|Single by JJ Cale|
|from the album Troubadour|
"Cocaine" is a song written and recorded in 1976 by JJ Cale, who was until then a little known country blues singer with a particular relaxed style. Both Cale and the song became famous when a cover version was recorded by Eric Clapton. The song was featured in the 2004 film Starsky & Hutch, and in the 2005 films Lord of War and Bad News Bears.
|Australia (Kent Music Report)||45|
|Austria (Ö3 Austria Top 40)||5|
|Germany (Official German Charts)||22|
|New Zealand (Recorded Music NZ)||1|
|Switzerland (Schweizer Hitparade)||2|
"After the Lovin'" by Engelbert Humperdinck
|New Zealand number-one single
March 6, 1977 (1 week)
"After the Lovin'" by Engelbert Humperdinck
Eric Clapton version
|Single by Eric Clapton|
|from the album Slowhand|
Glyn Johns, who had previously worked with The Who, Faces, Led Zeppelin and The Rolling Stones, produced the Clapton recording, which was released on the 1977 album Slowhand and as a single in 1980. The live version of "Cocaine", from the Just One Night album recorded in Tokyo, charted on the Billboard Hot 100 as the B-side of "Tulsa Time", which was a No. 30 hit in 1980. "Cocaine" was one of several of Cale's songs recorded by Clapton, including "After Midnight" and "Travelin' Light". AllMusic critic Richard Gilliam calls the latter "among [Clapton's] most enduringly popular hits" and notes that "even for an artist like Clapton with a huge body of high-quality work, 'Cocaine' ranks among his best."
Eric Clapton describes "Cocaine" as an anti-drug song. He has called the song "quite cleverly anti-cocaine", noting:
It's no good to write a deliberate anti-drug song and hope that it will catch. Because the general thing is that people will be upset by that. It would disturb them to have someone else shoving something down their throat. So the best thing to do is offer something that seems ambiguous—that on study or on reflection actually can be seen to be "anti"—which the song "Cocaine" is actually an anti-cocaine song. If you study it or look at it with a little bit of thought ... from a distance ... or as it goes by ... it just sounds like a song about cocaine. But actually, it is quite cleverly anti-cocaine.—Eric Clapton
Because of its ambiguous message, Clapton did not perform the song in many of his concerts; over the years, Clapton has added the lyrics 'that dirty cocaine' in live shows to underline the anti-drug message of the song.
|Canada Top Singles (RPM)||3|
|Netherlands (Dutch Tip 40)||14|
|US Billboard Hot 100||30|
|Canada (Music Canada)||Gold||75,000^|
^shipments figures based on certification alone
Other cover versions
In 2008, country singer Gretchen Wilson quoted the melody from the tag end of the chorus ("she don't lie, she don't lie, she don't lie") for her song "Work Hard, Play Harder" (which also borrowed from The Black Crowes). The hard rock band Black Robot covered the song on their 2010 self-titled album. Post-grunge band Puddle of Mudd included a cover as a bonus track for their 2011 covers-album Re:(Disc)overed. The band Old Lady Drivers released a cover of the song on their 1988 self titled debut album.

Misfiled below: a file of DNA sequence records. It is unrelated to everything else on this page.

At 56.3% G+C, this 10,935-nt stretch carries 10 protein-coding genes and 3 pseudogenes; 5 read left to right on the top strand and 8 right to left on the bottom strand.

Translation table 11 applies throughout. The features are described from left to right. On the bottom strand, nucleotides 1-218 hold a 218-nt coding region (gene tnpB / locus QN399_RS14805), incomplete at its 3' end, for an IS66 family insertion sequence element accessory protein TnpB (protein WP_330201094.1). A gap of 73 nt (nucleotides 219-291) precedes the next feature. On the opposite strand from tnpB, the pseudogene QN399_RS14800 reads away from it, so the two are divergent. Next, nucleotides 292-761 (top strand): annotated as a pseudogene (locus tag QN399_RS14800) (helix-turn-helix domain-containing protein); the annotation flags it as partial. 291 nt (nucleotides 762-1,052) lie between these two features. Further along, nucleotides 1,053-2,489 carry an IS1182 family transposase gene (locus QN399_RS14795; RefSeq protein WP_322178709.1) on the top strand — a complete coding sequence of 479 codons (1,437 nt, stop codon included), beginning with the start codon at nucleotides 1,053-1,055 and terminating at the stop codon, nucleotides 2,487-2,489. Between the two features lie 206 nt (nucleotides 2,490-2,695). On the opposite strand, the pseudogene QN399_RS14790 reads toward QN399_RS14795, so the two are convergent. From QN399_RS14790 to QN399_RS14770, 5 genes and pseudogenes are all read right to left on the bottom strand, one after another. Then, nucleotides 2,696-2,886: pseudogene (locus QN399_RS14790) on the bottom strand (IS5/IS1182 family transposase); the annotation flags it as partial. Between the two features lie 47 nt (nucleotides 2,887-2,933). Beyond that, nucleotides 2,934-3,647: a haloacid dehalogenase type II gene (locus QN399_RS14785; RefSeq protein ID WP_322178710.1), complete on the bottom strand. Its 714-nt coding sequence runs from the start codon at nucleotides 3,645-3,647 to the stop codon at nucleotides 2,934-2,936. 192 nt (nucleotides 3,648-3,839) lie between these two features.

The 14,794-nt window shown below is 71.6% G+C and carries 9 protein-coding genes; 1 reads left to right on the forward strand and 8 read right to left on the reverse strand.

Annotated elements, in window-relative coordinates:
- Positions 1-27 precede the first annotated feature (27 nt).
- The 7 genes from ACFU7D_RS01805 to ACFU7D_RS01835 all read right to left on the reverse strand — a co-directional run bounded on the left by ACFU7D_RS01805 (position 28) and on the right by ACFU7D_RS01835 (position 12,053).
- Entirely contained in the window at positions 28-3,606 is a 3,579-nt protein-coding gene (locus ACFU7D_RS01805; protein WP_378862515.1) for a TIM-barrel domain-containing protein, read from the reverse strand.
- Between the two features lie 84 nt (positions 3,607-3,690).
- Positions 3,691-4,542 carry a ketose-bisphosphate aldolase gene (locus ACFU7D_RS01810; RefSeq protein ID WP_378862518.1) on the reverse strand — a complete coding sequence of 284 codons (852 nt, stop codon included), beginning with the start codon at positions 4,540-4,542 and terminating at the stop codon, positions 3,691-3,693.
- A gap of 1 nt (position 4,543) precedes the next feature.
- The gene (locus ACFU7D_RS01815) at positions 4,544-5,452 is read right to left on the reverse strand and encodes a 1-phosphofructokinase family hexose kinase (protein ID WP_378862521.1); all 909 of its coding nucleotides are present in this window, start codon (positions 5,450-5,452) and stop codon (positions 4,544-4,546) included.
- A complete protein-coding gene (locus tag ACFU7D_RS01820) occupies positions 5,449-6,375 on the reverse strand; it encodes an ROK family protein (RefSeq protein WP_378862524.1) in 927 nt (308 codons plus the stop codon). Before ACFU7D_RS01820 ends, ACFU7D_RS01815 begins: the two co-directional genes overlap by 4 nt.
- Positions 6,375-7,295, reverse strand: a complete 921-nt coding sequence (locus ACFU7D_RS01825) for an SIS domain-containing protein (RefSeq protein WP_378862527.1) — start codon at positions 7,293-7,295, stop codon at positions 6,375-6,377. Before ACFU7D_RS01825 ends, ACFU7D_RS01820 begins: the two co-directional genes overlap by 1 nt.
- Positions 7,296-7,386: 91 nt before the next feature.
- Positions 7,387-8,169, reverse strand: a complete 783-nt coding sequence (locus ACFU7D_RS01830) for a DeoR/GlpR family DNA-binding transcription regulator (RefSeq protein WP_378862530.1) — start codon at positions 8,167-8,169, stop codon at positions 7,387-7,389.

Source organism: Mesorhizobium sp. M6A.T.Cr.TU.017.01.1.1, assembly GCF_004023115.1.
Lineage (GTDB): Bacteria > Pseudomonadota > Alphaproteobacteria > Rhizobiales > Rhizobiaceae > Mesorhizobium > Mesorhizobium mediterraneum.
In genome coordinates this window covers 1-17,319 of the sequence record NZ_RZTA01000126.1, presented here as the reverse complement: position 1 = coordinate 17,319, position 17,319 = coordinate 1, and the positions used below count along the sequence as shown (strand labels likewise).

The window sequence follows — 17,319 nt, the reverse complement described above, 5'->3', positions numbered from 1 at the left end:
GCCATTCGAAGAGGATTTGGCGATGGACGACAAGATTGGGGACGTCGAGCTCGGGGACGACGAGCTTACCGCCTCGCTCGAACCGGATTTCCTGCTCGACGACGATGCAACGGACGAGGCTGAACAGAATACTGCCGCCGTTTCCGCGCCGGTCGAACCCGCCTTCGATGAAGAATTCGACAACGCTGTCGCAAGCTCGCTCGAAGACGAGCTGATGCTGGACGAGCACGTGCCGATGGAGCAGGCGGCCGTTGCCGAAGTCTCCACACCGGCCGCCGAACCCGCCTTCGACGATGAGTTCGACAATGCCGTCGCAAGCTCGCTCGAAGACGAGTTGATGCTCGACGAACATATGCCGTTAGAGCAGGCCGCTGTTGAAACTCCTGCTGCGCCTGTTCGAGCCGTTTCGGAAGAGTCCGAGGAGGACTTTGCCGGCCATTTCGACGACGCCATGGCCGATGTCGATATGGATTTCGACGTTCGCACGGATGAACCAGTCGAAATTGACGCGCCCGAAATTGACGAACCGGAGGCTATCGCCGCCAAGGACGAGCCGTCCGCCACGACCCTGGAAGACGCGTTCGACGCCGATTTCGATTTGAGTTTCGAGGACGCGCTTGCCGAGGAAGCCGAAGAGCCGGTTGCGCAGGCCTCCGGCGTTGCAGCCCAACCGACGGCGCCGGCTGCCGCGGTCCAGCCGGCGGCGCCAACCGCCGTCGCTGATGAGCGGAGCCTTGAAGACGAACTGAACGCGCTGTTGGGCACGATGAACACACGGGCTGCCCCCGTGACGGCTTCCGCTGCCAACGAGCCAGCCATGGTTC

In popular culture
- Kent, David (1993). Australian Chart Book 1970-1992. St Ives, N.S.W.: Australian Chart Book. ISBN 0-646-11917-6.
- "Austriancharts.at – J.J. Cale – Cocaine" (in German). Ö3 Austria Top 40. Retrieved June 12, 2014.
- "Officialcharts.de – J.J. Cale – Cocaine". GfK Entertainment. Retrieved June 12, 2014.
- "Indice per Interprete: C" (in Italian). Hit Parade Italia. Creative Commons. Retrieved June 4, 2014.
- "Charts.org.nz – J.J. Cale – Cocaine". Top 40 Singles. Retrieved June 12, 2014.
- "Swedishcharts.com – J.J. Cale – Cocaine". Singles Top 60. Retrieved June 12, 2014.
- "Swisscharts.com – J.J. Cale – Cocaine". Swiss Singles Chart. Retrieved June 12, 2014.
- Gilliam, Richard. "Eric Clapton – Cocaine – Song Review". AllMusic. All Media Network. Retrieved June 12, 2014.
- The Best of Everything Show, with Dan Neer
- "Eric Clapton Rethinks Playing'Cocaine'". Fox News Channel. Associated Press. December 31, 1969. Retrieved July 9, 2010.
- "Eric Clapton rethinks playing 'Cocaine'". Alcohol and Drugs History Society. October 5, 2006. Retrieved July 9, 2010.
- CHART NUMBER 1229 – Saturday, August 02, 1980 at the Wayback Machine (archived July 29, 2007). CHUM. Retrieved June 12, 2014.
- "Top RPM Singles: Issue 0234a." RPM. Library and Archives Canada. Retrieved June 12, 2014.
- "Tipparade-lijst van week 51, 1977". Dutch Top 40. Retrieved August 8, 2015.
- "Eric Clapton – Artist Biography". AllMusic. All Media Network. Retrieved June 12, 2014.
- "Canadian single certifications – Eric Clapton – Cocaine". Music Canada.
- Härtel, Alexander (1997). Platin Songs (in German). Berlin: Kupijai & Prochnow. pp. 12–17. ISBN 3-932051-46-7.